Progress, Measured in Increments

Progress, Measured in Increments

Examining the treatment of schizophrenia

This is not a story about a stunning scientific breakthrough or a cure for a debilitating and deadly disease that haunts individuals and families.

No, this is a story about slow, steady, incremental progress. About mitigating symptoms and minimizing side effects; about a long-term battle against a lifetime illness for which a partial reduction in symptoms represents a major victory, and simply convincing patients to take their medication is a constant challenge.

The disease is schizophrenia. It has no cure, and the dysfunctional organ is not the kidney or the colon, but the brain.

In the UMKC School of Pharmacy, faculty researchers Roger W. Sommi, Pharm.D., FCCP, BCPP; and Leigh Anne Nelson, Pharm.D., BCPP; are working to help people living with this disease alleviate their symptoms and reclaim their lives.

Drug therapy for schizophrenia presents multiple challenges that researchers are working to overcome. Drugs are only partially successful at reducing the number and severity of symptoms; they have numerous and often debilitating side effects; and the side effects combine with delusional and cognitive symptoms to make even basic adherence — taking your medication every
day — a struggle.

“With medication, on a good day, you might see an average of 70 percent of symptoms relieved,” Sommi says.

The price of that progress is both metabolic and neurologic side effects. The former includes weight gain, increased cholesterol levels and higher risk of diabetes; the latter, abnormal involuntary movements that can be embarrassing and stigmatizing.

It should come as no surprise, then, that according to one of the multicenter studies conducted at the UMKC site, 75 percent of patients stop taking their medication during the course of 18 months of treatment.

Much of the research, therefore, focuses on either reducing side effects or finding ways to increase adherence with the medication regimen.

“The side effects are not pleasant. Newer medications have tried to make them a little more tolerable,” says Sommi, a professor of pharmacy practice and administration and psychiatry. A member of the UMKC faculty for 31 years, Sommi says that while getting patients to take their medication regularly remains a major challenge, successes in that area can produce a significant improvement in the quality of life for patients.

One area of progress has been changing the formulation of existing antipsychotic drugs — for example, replacing traditional pills with fast-dissolving oral medications or long-acting injectables. Hospitalized patients often become skilled at hiding a standard pill in a cheek while pretending to swallow, then spitting the drug out later. A fast-dissolving tablet makes that more difficult.

Long-acting injectable antipsychotics replace daily pills with injections that can last anywhere from two weeks to three months. In trials, these new formats have reduced relapse rates and kept patients out of the hospital for longer periods.

“We’re really hoping we can move the relapse and recovery needle with these drugs,” Sommi says.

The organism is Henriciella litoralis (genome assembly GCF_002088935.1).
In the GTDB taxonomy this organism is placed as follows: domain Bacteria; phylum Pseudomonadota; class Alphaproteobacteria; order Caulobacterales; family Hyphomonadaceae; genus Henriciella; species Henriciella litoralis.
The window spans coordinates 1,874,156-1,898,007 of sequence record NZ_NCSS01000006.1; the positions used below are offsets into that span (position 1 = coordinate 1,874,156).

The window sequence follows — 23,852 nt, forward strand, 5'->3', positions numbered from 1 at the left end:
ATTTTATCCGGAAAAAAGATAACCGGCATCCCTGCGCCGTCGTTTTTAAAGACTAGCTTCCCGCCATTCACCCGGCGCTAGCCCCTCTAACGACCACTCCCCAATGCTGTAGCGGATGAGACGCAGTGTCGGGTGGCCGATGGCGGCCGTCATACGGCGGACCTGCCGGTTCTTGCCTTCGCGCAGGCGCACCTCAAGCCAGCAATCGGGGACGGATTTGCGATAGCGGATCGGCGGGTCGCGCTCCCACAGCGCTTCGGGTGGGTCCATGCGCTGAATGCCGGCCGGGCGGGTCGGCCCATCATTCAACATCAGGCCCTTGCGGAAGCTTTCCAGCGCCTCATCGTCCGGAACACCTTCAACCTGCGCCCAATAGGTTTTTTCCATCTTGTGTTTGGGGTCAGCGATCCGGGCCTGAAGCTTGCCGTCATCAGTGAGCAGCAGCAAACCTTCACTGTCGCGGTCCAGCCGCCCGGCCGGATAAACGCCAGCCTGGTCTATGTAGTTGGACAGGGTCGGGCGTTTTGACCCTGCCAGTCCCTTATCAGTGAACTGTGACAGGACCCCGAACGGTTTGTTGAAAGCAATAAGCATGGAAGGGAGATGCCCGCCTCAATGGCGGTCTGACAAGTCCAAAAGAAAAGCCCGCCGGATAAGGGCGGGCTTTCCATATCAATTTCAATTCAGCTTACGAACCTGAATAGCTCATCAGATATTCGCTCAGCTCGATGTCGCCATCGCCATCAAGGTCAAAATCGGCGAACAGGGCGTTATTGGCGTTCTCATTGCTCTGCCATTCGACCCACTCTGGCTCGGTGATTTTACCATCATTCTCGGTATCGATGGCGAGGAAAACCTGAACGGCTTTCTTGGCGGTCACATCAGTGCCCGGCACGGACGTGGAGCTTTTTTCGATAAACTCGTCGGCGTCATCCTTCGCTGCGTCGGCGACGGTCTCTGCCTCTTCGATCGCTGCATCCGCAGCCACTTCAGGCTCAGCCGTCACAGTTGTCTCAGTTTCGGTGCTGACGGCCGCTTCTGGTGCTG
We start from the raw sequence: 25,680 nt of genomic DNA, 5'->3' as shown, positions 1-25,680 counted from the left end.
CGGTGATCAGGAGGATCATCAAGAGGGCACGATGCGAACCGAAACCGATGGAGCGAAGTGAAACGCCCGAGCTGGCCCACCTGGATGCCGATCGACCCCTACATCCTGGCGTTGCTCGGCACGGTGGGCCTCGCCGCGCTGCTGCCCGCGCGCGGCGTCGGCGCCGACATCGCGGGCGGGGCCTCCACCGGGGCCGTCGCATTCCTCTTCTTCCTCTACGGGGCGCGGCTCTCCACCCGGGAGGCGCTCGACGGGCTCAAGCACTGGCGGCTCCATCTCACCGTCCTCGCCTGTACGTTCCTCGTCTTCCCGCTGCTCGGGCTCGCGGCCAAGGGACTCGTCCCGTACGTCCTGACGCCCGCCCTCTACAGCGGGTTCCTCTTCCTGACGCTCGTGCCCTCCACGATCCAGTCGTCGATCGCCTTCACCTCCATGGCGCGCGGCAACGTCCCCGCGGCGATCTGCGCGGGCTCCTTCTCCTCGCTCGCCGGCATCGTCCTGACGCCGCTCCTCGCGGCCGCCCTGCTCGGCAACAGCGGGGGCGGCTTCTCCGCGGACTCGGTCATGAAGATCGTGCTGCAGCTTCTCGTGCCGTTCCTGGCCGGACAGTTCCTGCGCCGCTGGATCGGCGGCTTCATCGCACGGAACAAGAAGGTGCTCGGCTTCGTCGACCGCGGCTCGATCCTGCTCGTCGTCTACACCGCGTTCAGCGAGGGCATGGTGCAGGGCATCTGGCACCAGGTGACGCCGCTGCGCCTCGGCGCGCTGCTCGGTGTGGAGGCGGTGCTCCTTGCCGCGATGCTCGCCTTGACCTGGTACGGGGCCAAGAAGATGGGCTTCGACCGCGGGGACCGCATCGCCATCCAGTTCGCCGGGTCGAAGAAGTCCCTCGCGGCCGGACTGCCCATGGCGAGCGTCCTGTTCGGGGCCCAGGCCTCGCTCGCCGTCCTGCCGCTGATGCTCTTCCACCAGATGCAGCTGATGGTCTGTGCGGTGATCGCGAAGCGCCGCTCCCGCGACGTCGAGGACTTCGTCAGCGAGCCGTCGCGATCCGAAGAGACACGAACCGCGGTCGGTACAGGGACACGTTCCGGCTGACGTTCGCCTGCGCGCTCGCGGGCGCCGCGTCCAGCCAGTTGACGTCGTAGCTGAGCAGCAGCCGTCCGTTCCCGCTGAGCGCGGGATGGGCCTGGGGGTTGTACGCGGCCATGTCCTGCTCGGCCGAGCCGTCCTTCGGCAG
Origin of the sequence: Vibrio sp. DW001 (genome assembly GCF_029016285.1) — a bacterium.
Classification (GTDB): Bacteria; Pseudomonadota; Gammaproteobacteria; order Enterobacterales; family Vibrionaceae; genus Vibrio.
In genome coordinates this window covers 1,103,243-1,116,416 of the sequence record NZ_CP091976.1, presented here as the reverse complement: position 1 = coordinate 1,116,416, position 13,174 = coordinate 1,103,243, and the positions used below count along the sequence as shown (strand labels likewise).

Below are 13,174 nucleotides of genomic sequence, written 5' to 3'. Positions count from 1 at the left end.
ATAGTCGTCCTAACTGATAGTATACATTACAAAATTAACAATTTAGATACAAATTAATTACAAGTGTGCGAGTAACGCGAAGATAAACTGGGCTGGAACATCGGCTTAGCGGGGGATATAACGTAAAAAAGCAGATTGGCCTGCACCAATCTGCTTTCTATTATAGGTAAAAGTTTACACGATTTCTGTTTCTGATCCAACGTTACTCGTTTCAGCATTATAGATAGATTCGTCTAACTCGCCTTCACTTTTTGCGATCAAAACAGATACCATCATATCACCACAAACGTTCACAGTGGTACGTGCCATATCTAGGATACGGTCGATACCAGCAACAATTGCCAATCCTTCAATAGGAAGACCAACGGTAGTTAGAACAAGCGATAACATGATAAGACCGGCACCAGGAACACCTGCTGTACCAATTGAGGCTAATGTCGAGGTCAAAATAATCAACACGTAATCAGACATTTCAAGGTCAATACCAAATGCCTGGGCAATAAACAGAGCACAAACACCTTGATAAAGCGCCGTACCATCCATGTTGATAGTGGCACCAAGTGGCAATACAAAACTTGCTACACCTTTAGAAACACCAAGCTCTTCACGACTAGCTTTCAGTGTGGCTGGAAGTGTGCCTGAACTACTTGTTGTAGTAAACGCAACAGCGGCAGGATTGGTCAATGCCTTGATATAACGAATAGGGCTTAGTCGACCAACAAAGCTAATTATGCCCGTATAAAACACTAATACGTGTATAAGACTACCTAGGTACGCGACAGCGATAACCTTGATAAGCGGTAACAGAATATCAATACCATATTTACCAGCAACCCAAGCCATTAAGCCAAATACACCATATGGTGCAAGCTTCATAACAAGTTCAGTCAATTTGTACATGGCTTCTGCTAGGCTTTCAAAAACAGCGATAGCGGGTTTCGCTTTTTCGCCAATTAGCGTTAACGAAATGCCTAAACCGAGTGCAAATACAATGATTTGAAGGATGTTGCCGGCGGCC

Nelson, a UMKC School of Pharmacy alumna who has been on faculty since 2005, says medication adherence can have huge impacts.

“We can get patients back into high school, back into college, see them become employed, get them to be functional in society,” she says.

She participated in a five-year National Institute of Mental Health study of young people recovering from their first episode of schizophrenia. The key finding: “We can make a big impact on a young person if we can get them to adhere to their medication schedule and give them some insight into their disease state.”

Another key reason to promote adherence: Relapse or episodes of acute psychosis destroy brain cells by over-exciting them.

“The more time people spend sick, the more they lose,” Sommi says.

Still, progress is measured in increments. A multicenter study done here at UMKC looking at the impact of long-acting injectable antipsychotics, for example, shows that people with schizophrenia released from jail who receive these medications have, on average, one fewer re-incarceration per year than those treated with pills.

Better, but not a breakthrough.

“There’s always hope,” Sommi says. All of the drugs currently
prescribed for schizophrenia work on the same basic premise: adjusting the mix of brain chemicals — neurotransmitters — that govern brain function. These drugs reduce brain chemistry to a simple equation, he says; too much dopamine, too much serotonin.

“But it’s not that simple. The brain is a very complex organ,” Sommi says. “The taxonomy for psychiatric illnesses we have now is really inadequate in terms of predicting who will respond to what drug. We make the decision based on matching the side effects profile of a given drug to the risks the patient has for those side effects. The patients often feel like guinea pigs because we keep trying different things.”

Now, researchers such as Nelson and Sommi are looking down alternative pathways. Both are long-term leaders in the College of Psychiatric and Neurologic Pharmacists. Nelson is a current board
member, Sommi a past president.

“We’re looking for things that challenge the neurotransmitter-based approach,” Sommi says. “If we can understand better how people develop schizophrenia — the genetic basis — that could lead to more
precise diagnosis and treatment.”